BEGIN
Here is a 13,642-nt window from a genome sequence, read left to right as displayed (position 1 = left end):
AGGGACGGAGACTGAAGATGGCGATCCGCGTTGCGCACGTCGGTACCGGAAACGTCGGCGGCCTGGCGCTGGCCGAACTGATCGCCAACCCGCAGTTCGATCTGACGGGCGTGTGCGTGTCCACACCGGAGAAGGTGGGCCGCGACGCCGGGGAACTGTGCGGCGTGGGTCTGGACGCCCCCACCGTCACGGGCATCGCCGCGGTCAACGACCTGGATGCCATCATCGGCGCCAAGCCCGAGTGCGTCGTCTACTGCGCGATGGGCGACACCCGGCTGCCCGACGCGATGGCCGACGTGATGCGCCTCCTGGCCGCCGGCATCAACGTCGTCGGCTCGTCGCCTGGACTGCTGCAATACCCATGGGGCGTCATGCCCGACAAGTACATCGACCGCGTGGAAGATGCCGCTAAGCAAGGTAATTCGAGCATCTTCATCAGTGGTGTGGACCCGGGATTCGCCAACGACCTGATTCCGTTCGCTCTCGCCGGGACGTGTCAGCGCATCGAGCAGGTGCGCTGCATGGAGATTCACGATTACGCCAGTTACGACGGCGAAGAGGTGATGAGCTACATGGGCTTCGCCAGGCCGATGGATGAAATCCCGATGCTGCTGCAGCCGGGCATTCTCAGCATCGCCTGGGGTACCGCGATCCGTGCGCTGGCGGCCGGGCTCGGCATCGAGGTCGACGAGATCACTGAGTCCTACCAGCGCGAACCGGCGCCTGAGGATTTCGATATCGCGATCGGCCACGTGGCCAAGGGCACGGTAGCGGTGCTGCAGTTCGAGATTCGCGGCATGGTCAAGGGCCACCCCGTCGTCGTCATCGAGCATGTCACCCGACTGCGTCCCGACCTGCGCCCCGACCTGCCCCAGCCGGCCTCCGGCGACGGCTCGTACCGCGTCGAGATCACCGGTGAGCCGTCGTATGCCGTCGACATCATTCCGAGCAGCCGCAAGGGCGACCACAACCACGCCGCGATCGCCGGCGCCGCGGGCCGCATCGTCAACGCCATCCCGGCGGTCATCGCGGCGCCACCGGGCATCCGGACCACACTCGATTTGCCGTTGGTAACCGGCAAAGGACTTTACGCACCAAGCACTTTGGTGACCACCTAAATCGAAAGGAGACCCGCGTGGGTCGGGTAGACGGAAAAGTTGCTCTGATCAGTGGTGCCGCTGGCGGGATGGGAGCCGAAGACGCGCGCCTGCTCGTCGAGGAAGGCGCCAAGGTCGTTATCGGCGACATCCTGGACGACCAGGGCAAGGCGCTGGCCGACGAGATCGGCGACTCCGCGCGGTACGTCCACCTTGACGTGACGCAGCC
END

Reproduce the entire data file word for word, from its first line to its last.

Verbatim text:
Here is a 13,642-nt window from a genome sequence, read left to right as displayed (position 1 = left end):
AGGGACGGAGACTGAAGATGGCGATCCGCGTTGCGCACGTCGGTACCGGAAACGTCGGCGGCCTGGCGCTGGCCGAACTGATCGCCAACCCGCAGTTCGATCTGACGGGCGTGTGCGTGTCCACACCGGAGAAGGTGGGCCGCGACGCCGGGGAACTGTGCGGCGTGGGTCTGGACGCCCCCACCGTCACGGGCATCGCCGCGGTCAACGACCTGGATGCCATCATCGGCGCCAAGCCCGAGTGCGTCGTCTACTGCGCGATGGGCGACACCCGGCTGCCCGACGCGATGGCCGACGTGATGCGCCTCCTGGCCGCCGGCATCAACGTCGTCGGCTCGTCGCCTGGACTGCTGCAATACCCATGGGGCGTCATGCCCGACAAGTACATCGACCGCGTGGAAGATGCCGCTAAGCAAGGTAATTCGAGCATCTTCATCAGTGGTGTGGACCCGGGATTCGCCAACGACCTGATTCCGTTCGCTCTCGCCGGGACGTGTCAGCGCATCGAGCAGGTGCGCTGCATGGAGATTCACGATTACGCCAGTTACGACGGCGAAGAGGTGATGAGCTACATGGGCTTCGCCAGGCCGATGGATGAAATCCCGATGCTGCTGCAGCCGGGCATTCTCAGCATCGCCTGGGGTACCGCGATCCGTGCGCTGGCGGCCGGGCTCGGCATCGAGGTCGACGAGATCACTGAGTCCTACCAGCGCGAACCGGCGCCTGAGGATTTCGATATCGCGATCGGCCACGTGGCCAAGGGCACGGTAGCGGTGCTGCAGTTCGAGATTCGCGGCATGGTCAAGGGCCACCCCGTCGTCGTCATCGAGCATGTCACCCGACTGCGTCCCGACCTGCGCCCCGACCTGCCCCAGCCGGCCTCCGGCGACGGCTCGTACCGCGTCGAGATCACCGGTGAGCCGTCGTATGCCGTCGACATCATTCCGAGCAGCCGCAAGGGCGACCACAACCACGCCGCGATCGCCGGCGCCGCGGGCCGCATCGTCAACGCCATCCCGGCGGTCATCGCGGCGCCACCGGGCATCCGGACCACACTCGATTTGCCGTTGGTAACCGGCAAAGGACTTTACGCACCAAGCACTTTGGTGACCACCTAAATCGAAAGGAGACCCGCGTGGGTCGGGTAGACGGAAAAGTTGCTCTGATCAGTGGTGCCGCTGGCGGGATGGGAGCCGAAGACGCGCGCCTGCTCGTCGAGGAAGGCGCCAAGGTCGTTATCGGCGACATCCTGGACGACCAGGGCAAGGCGCTGGCCGACGAGATCGGCGACTCCGCGCGGTACGTCCACCTTGACGTGACGCAGCC